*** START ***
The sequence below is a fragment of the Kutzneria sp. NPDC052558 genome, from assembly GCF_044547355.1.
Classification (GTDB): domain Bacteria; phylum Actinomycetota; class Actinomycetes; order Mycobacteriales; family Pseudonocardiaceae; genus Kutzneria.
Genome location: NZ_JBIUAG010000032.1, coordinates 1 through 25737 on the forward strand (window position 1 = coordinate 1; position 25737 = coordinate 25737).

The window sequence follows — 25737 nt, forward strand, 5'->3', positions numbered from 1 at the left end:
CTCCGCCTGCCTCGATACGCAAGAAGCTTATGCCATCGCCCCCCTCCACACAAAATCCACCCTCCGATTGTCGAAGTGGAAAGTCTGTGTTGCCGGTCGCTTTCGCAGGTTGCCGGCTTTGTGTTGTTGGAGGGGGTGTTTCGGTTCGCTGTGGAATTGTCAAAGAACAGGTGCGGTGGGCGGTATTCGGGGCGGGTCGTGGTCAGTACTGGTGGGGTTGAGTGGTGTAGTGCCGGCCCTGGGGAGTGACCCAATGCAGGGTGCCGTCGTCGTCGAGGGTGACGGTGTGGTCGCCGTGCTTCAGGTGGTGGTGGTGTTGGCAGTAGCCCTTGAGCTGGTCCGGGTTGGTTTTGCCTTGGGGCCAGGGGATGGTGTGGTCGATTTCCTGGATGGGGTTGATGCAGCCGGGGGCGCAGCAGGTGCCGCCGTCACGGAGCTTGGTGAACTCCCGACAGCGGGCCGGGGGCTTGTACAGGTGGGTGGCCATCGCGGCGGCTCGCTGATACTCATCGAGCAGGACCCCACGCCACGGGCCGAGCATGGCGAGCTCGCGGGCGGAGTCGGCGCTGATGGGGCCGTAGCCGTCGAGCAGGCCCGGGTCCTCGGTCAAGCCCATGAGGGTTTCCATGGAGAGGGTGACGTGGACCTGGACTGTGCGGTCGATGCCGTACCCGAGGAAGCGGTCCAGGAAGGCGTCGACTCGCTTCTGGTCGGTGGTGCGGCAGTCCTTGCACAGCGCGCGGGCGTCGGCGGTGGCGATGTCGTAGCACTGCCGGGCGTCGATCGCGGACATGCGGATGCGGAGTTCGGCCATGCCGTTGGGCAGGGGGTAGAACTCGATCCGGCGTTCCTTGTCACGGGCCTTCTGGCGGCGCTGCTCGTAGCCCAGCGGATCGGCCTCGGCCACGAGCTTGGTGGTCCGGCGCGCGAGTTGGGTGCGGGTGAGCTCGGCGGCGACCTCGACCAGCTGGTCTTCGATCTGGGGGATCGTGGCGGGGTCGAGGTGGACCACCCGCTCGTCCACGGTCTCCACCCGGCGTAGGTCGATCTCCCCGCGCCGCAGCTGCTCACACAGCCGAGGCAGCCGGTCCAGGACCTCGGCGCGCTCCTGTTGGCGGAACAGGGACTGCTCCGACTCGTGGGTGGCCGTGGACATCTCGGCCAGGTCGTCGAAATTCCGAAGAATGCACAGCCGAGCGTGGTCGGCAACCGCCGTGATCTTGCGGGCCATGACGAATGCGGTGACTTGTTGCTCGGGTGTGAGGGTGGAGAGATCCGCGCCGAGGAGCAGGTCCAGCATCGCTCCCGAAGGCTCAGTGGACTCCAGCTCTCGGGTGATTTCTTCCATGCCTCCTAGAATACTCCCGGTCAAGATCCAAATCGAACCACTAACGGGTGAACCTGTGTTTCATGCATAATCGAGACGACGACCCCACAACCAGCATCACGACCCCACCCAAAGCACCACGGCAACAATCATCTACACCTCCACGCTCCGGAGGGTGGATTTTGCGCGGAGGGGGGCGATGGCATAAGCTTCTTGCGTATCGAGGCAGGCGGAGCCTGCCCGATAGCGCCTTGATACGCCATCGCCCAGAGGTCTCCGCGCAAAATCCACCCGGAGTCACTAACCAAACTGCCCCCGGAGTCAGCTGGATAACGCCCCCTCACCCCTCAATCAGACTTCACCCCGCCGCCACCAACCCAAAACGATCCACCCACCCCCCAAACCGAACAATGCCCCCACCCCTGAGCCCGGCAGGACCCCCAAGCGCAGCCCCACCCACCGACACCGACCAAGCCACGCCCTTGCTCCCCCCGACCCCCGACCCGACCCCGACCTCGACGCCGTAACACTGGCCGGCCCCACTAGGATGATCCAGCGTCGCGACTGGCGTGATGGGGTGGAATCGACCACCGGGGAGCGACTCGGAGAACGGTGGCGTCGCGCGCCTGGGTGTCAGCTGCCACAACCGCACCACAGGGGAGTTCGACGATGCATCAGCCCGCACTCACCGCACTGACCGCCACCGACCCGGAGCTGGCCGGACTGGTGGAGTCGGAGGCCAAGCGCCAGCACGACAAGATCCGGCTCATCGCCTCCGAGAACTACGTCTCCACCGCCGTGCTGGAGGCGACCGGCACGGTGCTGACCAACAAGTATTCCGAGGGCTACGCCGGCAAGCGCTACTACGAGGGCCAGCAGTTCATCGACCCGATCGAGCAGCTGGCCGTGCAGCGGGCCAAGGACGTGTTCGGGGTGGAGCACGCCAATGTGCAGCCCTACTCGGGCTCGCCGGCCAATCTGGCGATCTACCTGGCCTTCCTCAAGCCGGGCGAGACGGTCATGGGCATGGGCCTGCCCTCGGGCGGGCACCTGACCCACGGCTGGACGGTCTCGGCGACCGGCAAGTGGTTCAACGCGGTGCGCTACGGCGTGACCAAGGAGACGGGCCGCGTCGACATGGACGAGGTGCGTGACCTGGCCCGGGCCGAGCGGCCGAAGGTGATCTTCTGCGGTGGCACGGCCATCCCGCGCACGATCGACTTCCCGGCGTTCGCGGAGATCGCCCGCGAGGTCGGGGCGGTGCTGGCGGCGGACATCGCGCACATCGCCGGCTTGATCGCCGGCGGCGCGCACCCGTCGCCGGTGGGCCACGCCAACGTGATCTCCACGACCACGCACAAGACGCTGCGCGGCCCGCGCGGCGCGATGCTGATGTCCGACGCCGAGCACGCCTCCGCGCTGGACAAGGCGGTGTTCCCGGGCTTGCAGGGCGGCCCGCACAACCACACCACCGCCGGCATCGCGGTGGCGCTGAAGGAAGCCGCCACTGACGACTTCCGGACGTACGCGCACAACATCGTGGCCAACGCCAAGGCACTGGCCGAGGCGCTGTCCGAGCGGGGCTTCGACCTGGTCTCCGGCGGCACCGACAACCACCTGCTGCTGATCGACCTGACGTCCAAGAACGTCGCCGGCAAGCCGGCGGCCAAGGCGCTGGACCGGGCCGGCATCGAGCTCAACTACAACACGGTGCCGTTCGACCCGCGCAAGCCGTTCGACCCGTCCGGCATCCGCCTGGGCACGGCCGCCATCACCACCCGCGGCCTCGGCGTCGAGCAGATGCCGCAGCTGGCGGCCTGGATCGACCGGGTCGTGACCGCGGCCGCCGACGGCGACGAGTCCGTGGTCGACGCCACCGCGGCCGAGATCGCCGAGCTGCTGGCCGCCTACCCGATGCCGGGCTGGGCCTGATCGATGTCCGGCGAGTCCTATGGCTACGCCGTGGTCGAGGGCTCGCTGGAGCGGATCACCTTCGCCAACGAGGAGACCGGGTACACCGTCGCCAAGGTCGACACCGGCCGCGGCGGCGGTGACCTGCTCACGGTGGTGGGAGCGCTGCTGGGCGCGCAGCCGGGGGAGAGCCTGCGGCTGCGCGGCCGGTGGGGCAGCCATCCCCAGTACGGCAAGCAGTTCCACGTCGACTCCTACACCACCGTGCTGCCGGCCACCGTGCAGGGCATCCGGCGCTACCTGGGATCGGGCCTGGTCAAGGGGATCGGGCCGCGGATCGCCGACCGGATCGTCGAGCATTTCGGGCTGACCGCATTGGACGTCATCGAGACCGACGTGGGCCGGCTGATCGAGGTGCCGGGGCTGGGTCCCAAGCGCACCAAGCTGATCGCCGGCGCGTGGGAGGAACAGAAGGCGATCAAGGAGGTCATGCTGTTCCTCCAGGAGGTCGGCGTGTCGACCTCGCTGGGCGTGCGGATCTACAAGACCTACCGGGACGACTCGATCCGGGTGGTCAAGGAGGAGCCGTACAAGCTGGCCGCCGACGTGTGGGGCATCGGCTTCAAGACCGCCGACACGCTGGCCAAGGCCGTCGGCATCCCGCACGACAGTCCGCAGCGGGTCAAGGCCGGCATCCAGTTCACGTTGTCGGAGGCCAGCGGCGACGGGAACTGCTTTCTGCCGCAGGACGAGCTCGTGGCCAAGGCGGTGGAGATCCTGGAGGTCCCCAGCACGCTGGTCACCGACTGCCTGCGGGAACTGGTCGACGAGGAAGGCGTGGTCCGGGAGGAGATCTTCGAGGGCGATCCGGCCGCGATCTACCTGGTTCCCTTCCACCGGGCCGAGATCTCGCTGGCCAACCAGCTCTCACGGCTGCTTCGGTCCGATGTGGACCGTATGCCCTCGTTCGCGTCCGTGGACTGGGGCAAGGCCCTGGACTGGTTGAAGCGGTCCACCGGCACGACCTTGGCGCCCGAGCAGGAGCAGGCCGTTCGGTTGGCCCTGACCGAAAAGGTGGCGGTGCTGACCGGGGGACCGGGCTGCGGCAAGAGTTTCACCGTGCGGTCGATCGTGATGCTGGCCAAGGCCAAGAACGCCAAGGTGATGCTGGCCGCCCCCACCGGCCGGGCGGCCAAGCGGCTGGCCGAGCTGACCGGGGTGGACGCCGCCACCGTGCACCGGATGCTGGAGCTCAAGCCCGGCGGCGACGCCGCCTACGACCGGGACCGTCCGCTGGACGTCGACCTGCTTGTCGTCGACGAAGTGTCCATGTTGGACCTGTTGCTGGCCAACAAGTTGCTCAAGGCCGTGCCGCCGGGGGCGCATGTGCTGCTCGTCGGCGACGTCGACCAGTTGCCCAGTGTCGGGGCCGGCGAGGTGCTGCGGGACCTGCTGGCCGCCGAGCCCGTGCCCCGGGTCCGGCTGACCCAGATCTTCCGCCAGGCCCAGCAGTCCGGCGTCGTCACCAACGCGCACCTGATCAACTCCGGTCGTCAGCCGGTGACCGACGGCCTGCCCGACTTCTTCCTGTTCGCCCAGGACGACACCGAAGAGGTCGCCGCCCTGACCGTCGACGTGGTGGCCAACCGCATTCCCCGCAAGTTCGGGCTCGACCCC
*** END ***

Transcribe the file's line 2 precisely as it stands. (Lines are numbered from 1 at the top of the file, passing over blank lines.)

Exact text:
Classification (GTDB): domain Bacteria; phylum Actinomycetota; class Actinomycetes; order Mycobacteriales; family Pseudonocardiaceae; genus Kutzneria.